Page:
Again, as a beginner you need any help you can get, which means that your foil should help you build confidence by being very forgiving, producing a controlled smooth lift at slow speed while being balanced and stable in all directions. Usually such foil setups include low to mid aspect ratio ( 3 – 6 ) front wings with generous wingspan and medium to long fuselages.
Fill out Wingfoil Gear Finder and we will calculate which foils fit you. You will receive recommended Size Range that will take any guesswork out of the equation. On top of that you will receive a list of foils which fit those parameters. These parameters are calculated based on inputs you have provided in the Wingfoil Gear Finder questionnaire so make sure you have provided correct data. If you will have a hard time selecting the foil yourself – feel free to Contact us.
What should a beginner know about foils?
Plain and simple, a foil or hydrofoil is basically an underwater airplane. Once that airplane reaches a certain speed it will takeoff and start flying i.e. lift you and your board above the water surface.
Most important part of your foil set up, responsible for generating lift, glide, controlling your rail to rail stability (roll), and carving (turning) performance. Wing is defined by following parameters:
- Surface Area: When it comes to foils, size matters! The surface area of a foil is crucial in determining how much lift it can produce and how easily it can be controlled. A larger foil will provide more lift but can be harder to maneuver and have limited top speed compared to smaller wings.
- Wing Span: is the distance between the tips of the foil wing. A larger wingspan means that your foil will have more rail-to-rail stability (roll) but will also be more challenging to turn. Shorter wingspan wings will be more agile and tighter in turns but have less stability, while larger wingspan foil turns will be long and wide.
- Chord: is a wing width, or mean distance between the leading and trailing edges.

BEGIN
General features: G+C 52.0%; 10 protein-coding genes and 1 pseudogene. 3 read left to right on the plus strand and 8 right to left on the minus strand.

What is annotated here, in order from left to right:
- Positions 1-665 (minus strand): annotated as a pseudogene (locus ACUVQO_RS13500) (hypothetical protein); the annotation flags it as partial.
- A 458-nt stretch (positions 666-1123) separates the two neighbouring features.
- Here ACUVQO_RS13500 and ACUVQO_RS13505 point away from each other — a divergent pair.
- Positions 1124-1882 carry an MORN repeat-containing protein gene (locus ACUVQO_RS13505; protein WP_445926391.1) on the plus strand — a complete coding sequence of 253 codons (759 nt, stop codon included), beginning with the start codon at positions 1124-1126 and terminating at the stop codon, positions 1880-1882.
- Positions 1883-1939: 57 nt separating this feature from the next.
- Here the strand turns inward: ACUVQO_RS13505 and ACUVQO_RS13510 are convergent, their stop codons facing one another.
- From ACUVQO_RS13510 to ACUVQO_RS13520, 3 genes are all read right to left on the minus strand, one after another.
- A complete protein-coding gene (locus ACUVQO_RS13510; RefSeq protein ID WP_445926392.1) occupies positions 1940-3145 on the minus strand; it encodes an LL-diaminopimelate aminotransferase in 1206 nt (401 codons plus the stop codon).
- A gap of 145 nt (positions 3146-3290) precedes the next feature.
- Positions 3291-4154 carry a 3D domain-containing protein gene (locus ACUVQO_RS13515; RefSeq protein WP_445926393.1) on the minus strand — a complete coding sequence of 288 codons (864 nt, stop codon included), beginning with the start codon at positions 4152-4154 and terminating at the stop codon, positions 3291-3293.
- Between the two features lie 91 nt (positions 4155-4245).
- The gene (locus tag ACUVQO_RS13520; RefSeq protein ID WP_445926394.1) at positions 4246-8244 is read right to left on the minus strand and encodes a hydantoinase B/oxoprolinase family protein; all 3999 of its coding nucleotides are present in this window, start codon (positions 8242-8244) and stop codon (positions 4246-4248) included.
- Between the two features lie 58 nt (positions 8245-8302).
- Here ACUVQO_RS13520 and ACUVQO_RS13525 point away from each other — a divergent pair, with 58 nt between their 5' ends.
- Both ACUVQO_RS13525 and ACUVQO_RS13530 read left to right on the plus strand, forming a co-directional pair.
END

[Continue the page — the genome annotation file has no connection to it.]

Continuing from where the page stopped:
- Aspect Ratio: is a key factor in determining foil wing performance and the conditions it is best suited for. The aspect ratio of a foil refers to the relationship between the wingspan and the chord or surface area. Understanding the aspect ratio and the specific characteristics of different types of hydrofoils will help you choose the right wing for your needs.
A high aspect ratio means the foil is wider and more slender, while a low aspect ratio means it’s more stubby and full. Low aspect foils are often easier for beginners to control and generate more lift at low speeds. However, they also produce more drag, reducing top speed and glide. On the other hand, high aspect foils are highly efficient, meaning a longer glide and less drag, but they also require more speed to produce lift.
Rear Wing / Stabilizer /Stab:
Often overlooked by beginners due to its size, but this small wing has a huge impact on your overall foil performance. As its name suggests it is responsible for nose to tail (pitch) stability. Bigger stabilizers provide more stability and lift, but reduce maneuverability and speed. So reducing its size will lead to faster and more responsive foil with longer glide.
You can completely change the performance of your foil by replacing the stabilizer while keeping the same fuselage and front wing. By changing the stab’s angle of attack using shims (small plates) we can increase or decrease lift of the entire foil.
Beginner setups are usually sold with a stab which matches the front wing.
Is what a hull is for an airplane (to be correct: fuselage is the original name for airplane’s hull). It is a rod to which the front wing, stabilizer and the mast (board) are connected. Apart from keeping the foil together, the fuselage is responsible for nose-to-tail (pitch) stability. Longer fuselages will provide more nose-to-tail stability. Shorter fuselages will be more responsive (read “unstable” from beginners perspective) and as such not recommended for beginners.